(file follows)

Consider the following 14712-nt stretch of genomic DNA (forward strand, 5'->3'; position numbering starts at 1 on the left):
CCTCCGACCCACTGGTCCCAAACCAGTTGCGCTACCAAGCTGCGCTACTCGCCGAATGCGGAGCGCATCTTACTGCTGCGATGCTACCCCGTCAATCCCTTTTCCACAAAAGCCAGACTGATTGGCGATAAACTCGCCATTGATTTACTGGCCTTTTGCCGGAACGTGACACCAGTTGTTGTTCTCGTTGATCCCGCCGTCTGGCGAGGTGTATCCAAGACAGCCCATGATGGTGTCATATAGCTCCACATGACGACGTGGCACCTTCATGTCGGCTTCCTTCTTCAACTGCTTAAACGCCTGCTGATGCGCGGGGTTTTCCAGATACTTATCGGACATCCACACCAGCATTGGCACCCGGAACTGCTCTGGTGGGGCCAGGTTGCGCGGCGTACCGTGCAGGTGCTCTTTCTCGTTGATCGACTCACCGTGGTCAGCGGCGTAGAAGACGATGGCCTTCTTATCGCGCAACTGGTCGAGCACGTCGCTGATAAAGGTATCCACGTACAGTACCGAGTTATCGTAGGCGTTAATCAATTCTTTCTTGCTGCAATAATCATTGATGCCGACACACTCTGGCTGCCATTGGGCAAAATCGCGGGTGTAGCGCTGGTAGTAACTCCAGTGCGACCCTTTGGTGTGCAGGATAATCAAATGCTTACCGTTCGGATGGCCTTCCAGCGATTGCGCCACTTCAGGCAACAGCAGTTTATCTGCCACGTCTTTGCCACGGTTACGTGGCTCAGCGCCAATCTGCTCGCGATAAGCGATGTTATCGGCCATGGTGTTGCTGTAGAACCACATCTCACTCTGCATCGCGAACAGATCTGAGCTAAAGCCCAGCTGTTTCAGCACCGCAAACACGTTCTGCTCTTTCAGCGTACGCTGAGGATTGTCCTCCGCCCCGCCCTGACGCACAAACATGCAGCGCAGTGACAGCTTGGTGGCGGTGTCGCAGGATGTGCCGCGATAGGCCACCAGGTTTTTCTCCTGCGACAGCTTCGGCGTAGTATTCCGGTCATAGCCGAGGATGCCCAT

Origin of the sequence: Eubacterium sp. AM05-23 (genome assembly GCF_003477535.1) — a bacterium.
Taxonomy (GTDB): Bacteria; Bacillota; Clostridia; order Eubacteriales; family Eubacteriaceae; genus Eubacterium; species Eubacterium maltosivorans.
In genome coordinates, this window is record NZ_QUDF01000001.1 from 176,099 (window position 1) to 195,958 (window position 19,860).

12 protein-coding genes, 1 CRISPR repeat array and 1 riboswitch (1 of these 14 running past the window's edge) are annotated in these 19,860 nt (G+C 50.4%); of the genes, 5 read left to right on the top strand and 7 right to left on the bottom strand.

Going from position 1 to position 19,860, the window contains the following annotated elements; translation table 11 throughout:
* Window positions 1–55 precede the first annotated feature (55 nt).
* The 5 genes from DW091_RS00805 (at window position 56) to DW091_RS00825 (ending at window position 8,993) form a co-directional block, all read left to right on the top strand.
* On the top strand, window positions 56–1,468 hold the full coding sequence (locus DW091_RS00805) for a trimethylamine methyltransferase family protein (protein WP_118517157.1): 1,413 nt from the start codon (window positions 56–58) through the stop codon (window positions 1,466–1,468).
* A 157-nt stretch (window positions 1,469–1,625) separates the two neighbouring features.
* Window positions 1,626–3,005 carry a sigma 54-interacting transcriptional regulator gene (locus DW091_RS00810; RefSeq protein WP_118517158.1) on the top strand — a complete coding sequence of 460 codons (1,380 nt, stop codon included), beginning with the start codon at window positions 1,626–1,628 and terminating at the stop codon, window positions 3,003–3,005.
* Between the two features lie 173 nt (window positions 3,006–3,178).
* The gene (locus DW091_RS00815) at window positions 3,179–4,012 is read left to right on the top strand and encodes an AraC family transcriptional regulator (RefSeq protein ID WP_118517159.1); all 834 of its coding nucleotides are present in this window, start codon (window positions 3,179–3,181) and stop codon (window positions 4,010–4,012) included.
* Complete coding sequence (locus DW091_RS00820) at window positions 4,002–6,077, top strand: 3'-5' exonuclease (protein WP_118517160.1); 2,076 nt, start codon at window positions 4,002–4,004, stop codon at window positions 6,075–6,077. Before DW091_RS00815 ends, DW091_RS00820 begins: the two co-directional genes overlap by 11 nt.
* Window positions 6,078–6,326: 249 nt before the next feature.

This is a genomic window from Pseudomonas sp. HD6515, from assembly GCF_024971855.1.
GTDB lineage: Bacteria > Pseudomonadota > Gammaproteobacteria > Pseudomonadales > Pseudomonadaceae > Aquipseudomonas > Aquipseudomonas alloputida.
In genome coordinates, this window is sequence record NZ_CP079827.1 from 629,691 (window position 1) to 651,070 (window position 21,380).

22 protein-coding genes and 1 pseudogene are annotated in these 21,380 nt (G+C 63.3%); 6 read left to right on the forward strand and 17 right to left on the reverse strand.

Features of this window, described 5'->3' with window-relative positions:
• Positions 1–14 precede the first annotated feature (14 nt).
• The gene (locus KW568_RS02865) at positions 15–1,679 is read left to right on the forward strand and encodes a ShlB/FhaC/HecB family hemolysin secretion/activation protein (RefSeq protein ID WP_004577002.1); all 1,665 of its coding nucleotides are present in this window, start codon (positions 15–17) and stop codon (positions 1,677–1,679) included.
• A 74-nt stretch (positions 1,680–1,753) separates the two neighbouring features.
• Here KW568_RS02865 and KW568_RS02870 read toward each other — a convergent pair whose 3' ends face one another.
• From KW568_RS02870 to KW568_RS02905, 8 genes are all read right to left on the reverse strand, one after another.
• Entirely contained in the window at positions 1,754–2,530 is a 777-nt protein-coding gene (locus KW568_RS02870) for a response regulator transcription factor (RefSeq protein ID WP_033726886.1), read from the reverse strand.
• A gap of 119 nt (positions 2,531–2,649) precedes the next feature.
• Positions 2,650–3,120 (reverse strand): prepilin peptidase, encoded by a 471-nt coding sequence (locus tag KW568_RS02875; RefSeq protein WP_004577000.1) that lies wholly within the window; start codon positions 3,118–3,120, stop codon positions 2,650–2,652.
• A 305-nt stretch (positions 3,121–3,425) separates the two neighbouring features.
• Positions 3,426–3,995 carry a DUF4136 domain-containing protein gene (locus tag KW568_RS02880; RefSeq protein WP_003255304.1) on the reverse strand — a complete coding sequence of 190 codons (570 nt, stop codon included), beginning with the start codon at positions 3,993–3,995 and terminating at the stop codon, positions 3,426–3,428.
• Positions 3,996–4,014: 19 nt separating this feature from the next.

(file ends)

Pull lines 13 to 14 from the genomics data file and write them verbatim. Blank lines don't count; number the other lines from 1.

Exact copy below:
* Between the two features lie 173 nt (window positions 3,006–3,178).
* The gene (locus DW091_RS00815) at window positions 3,179–4,012 is read left to right on the top strand and encodes an AraC family transcriptional regulator (RefSeq protein ID WP_118517159.1); all 834 of its coding nucleotides are present in this window, start codon (window positions 3,179–3,181) and stop codon (window positions 4,010–4,012) included.